Apparently Americans aren’t just consuming huge amounts of sugar, sodium, and carbs — but they’re going overkill on protein, too.

Previous research has pointed to the possibility that meat and cheese is actually just as bad for you as smoking — and now a new study shows that people who eat a lot more protein than they should have an increased likelihood to develop type 2 diabetes. This may be because people are simply consuming more food in general than they should, but either way, it’s a sign that diets rich in protein won’t necessarily prevent you from diseases like obesity or diabetes.

“Several previous studies have found that higher intake of total protein, especially animal protein, are associated with long-term risk of developing diabetes,” Dr. Frank Hu of the Harvard School of Public Health told Reuters. “Substantial amounts of animal protein come from red meat and processed meat, which have been consistently associated with increased risk of diabetes.”

In a previous study published in Cell Metabolism, researchers found that people in their fifties who ate a high-protein diet were twice as likely to die of any cause, in comparison to people who don’t eat as much protein.

In the new study, published by the American Diabetes Association, researchers studied data that had been previously recorded, reviewing the eating and physical activity habits of adults in eight European countries over the course of 12 years. They measured height, weight, waist circumference as well as development of diabetes. Among the people examined, 11,000 had developed type 2 diabetes and 15,000 remained diabetes-free.

On average, people ate about 90 grams of protein per day. The researchers divided the participants into five groups based on protein consumption, finding that those who ate the most (111 grams per day) were 17 percent more likely to develop diabetes than those who ate the least, at 72 grams per day. According to the Centers for Disease Control and Prevention, the recommended dietary allowance for protein is about 46 grams for women ages 14 and older, and 56 grams for men aged 19 and older. This means that people who are more likely to get diabetes are probably eating about twice as much protein as they should be.

The Protein Package

The researchers concluded that every extra 10 grams of protein was linked to a six percent higher risk of developing diabetes. “More importantly, higher intake of animal protein often comes along with other undesirable nutrients such as saturated fat, cholesterol and sodium,” Hu told Reuters.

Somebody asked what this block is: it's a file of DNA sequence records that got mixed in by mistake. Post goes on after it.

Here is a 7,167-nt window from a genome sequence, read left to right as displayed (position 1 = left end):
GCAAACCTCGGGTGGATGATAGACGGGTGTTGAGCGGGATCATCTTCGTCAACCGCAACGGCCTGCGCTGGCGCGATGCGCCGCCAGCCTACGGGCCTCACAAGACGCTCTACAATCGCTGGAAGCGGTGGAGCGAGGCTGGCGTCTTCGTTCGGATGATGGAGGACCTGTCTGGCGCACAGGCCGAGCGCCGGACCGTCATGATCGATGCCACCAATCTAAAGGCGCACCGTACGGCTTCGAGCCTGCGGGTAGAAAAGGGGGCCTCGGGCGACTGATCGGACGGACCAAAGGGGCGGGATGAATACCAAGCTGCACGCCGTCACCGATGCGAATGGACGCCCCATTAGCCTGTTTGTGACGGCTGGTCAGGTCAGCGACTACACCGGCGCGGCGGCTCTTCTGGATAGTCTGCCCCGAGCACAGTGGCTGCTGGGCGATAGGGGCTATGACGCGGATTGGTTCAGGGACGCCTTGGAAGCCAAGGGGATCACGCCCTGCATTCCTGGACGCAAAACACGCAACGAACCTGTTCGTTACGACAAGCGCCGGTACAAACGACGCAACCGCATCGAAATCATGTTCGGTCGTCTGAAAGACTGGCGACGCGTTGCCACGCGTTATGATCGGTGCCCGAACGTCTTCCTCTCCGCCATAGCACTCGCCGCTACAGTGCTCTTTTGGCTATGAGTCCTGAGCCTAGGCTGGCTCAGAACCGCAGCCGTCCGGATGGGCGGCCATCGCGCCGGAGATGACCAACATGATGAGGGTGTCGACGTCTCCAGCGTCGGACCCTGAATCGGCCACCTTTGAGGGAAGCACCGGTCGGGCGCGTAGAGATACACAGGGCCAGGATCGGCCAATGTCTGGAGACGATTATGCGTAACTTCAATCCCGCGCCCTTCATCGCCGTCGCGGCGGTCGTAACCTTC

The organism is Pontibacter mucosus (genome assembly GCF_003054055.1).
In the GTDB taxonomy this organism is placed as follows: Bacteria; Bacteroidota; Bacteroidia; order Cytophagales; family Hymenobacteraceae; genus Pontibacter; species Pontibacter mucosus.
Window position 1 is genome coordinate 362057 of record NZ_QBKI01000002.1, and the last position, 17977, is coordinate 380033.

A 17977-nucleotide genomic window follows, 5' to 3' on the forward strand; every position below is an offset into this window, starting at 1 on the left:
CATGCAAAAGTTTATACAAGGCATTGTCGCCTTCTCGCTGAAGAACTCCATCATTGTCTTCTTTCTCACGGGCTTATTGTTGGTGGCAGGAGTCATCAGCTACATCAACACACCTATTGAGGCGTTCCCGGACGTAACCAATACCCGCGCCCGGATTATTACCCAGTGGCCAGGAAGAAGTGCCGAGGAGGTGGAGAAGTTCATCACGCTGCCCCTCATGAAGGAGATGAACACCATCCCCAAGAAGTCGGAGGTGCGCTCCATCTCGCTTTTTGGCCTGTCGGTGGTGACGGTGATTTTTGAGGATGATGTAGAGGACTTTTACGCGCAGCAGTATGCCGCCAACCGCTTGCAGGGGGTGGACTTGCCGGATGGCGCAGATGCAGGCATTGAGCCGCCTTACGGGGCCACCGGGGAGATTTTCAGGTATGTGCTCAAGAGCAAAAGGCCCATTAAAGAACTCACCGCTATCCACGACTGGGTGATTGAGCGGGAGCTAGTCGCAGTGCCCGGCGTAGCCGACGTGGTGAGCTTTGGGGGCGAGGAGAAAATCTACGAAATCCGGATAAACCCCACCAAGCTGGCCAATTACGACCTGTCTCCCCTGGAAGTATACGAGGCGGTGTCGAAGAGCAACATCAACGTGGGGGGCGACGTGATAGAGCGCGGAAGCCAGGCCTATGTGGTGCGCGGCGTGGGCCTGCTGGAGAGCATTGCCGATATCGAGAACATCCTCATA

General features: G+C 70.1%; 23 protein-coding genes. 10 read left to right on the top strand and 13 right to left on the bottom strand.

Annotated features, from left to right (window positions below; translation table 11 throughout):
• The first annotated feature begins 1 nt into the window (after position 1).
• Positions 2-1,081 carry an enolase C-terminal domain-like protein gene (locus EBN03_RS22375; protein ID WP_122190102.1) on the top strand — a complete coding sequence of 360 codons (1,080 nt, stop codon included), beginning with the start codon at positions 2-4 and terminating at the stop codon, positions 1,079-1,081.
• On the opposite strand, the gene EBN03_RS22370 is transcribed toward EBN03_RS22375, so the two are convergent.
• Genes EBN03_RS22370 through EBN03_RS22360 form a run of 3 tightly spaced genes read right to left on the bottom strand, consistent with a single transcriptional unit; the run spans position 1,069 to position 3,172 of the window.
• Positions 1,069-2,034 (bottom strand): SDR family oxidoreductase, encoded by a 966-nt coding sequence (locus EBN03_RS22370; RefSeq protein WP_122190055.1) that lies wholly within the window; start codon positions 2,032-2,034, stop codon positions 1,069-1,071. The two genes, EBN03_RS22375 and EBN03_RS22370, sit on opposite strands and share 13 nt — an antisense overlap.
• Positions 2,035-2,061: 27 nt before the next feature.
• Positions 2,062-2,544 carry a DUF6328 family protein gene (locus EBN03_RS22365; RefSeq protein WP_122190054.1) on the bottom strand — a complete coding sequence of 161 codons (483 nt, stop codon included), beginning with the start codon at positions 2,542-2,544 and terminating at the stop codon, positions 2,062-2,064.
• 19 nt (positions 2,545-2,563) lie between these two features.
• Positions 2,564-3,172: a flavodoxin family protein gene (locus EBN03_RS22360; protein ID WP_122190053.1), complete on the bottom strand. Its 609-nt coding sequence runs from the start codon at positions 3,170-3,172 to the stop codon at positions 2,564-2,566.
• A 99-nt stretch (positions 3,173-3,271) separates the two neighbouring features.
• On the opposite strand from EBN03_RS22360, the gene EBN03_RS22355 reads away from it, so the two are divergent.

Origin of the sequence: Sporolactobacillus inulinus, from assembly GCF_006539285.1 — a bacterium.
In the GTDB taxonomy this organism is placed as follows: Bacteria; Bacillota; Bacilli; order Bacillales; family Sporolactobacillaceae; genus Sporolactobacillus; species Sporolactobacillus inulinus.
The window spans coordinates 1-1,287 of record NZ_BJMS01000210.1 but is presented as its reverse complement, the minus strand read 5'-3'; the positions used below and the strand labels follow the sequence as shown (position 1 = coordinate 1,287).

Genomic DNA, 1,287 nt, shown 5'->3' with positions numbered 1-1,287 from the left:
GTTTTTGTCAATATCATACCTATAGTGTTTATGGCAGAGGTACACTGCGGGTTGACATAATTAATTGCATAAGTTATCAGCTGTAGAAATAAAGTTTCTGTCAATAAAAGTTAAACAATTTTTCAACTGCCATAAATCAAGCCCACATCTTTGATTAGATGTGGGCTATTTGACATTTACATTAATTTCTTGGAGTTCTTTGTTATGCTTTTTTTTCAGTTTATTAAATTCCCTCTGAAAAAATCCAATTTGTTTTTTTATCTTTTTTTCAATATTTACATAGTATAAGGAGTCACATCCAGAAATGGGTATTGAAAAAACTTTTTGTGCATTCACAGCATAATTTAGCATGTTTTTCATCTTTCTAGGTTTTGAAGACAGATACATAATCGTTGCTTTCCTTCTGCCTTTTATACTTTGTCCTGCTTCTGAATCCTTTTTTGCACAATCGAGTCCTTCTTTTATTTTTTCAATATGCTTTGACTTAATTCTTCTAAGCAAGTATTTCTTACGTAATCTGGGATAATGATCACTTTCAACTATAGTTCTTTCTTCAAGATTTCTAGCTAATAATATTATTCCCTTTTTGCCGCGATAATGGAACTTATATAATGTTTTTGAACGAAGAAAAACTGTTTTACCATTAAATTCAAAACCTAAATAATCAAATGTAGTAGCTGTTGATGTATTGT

Indeed, animal protein — which comes from processed meat, poultry, red meat, fish and dairy, can contain other unhealthy features that should be eaten only in moderation. A steak, for example, is a big source of protein, but it also delivers up to 12 grams of saturated fat, according to the Harvard School of Public Health. A 6-ounce ham steak, meanwhile, is loaded with sodium. So it's about the "protein package," not about how much protein each food item delivers you. Salmon and tofu are rich in protein and low in sodium as well as saturated fat; beans are also high in protein and packed with fiber, and contain no saturated fats; these provide a better "protein package."

Also, before taking out animal proteins from your diets completely, be aware that the study is not completely accurate. Instead of having participants eat different amounts of protein and then testing them, the researchers only compared diets of people who had diabetes compared to those who did not develop it. Also, the increased rates of diabetes among people who consumed more protein may also be a sign that these people are simply eating more in general — protein, sugars, and fats included.

Don’t go crazy on removing animal protein, though. Protein is of course extremely important for our body to function, and animal sources are often the most packed with it. “As a general rule, I would not suggest to eat normal portions of red meat not more than two times per week, poultry and fish three to four times per week, skimmed milk or yogurt maybe not every day,” Paolo Magni of the Institute of Endocrinology at the University of Milan, told Reuters.

“The majority of Americans are eating about twice as much proteins as they should, and it seems that the best change would be to lower the daily intake of all proteins but especially animal-derived proteins,” Valter Longo, the author of an earlier study about protein and diet, said in a press release. “But don’t get extreme in cutting out protein; you can go from protected to malnourished very quickly.”

Remember, protein can also be found in non-animal-based foods, like legumes, tofu, nuts and seeds — so turn more often to these sources to get your daily dose of 46 to 56 grams of protein.